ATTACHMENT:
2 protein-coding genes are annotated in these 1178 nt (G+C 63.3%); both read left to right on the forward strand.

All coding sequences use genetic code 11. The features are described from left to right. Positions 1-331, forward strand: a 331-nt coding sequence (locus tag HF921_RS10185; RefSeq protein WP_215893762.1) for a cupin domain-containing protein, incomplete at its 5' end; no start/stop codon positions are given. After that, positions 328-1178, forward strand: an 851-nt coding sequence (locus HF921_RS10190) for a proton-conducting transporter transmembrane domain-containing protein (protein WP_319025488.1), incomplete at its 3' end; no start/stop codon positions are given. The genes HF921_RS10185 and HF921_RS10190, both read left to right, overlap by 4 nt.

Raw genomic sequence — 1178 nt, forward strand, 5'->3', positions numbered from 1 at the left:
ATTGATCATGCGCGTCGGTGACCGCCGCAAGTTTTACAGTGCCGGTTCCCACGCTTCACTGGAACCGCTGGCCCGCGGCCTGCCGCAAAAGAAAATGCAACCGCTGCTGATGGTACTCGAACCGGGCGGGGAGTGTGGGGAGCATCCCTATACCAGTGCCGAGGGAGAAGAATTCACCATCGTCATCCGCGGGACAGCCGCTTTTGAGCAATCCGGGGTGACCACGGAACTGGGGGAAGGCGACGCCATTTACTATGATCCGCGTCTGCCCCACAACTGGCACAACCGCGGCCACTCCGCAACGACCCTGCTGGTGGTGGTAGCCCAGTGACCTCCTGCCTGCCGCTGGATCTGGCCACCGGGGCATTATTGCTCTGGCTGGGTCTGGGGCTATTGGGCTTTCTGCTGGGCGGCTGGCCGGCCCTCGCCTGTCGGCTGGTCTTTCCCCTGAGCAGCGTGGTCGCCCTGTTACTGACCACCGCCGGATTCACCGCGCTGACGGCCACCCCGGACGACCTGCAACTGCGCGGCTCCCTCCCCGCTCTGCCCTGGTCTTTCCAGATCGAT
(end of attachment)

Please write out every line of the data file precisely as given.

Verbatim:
2 protein-coding genes are annotated in these 1178 nt (G+C 63.3%); both read left to right on the forward strand.

All coding sequences use genetic code 11. The features are described from left to right. Positions 1-331, forward strand: a 331-nt coding sequence (locus tag HF921_RS10185; RefSeq protein WP_215893762.1) for a cupin domain-containing protein, incomplete at its 5' end; no start/stop codon positions are given. After that, positions 328-1178, forward strand: an 851-nt coding sequence (locus HF921_RS10190) for a proton-conducting transporter transmembrane domain-containing protein (protein WP_319025488.1), incomplete at its 3' end; no start/stop codon positions are given. The genes HF921_RS10185 and HF921_RS10190, both read left to right, overlap by 4 nt.

Raw genomic sequence — 1178 nt, forward strand, 5'->3', positions numbered from 1 at the left:
ATTGATCATGCGCGTCGGTGACCGCCGCAAGTTTTACAGTGCCGGTTCCCACGCTTCACTGGAACCGCTGGCCCGCGGCCTGCCGCAAAAGAAAATGCAACCGCTGCTGATGGTACTCGAACCGGGCGGGGAGTGTGGGGAGCATCCCTATACCAGTGCCGAGGGAGAAGAATTCACCATCGTCATCCGCGGGACAGCCGCTTTTGAGCAATCCGGGGTGACCACGGAACTGGGGGAAGGCGACGCCATTTACTATGATCCGCGTCTGCCCCACAACTGGCACAACCGCGGCCACTCCGCAACGACCCTGCTGGTGGTGGTAGCCCAGTGACCTCCTGCCTGCCGCTGGATCTGGCCACCGGGGCATTATTGCTCTGGCTGGGTCTGGGGCTATTGGGCTTTCTGCTGGGCGGCTGGCCGGCCCTCGCCTGTCGGCTGGTCTTTCCCCTGAGCAGCGTGGTCGCCCTGTTACTGACCACCGCCGGATTCACCGCGCTGACGGCCACCCCGGACGACCTGCAACTGCGCGGCTCCCTCCCCGCTCTGCCCTGGTCTTTCCAGATCGAT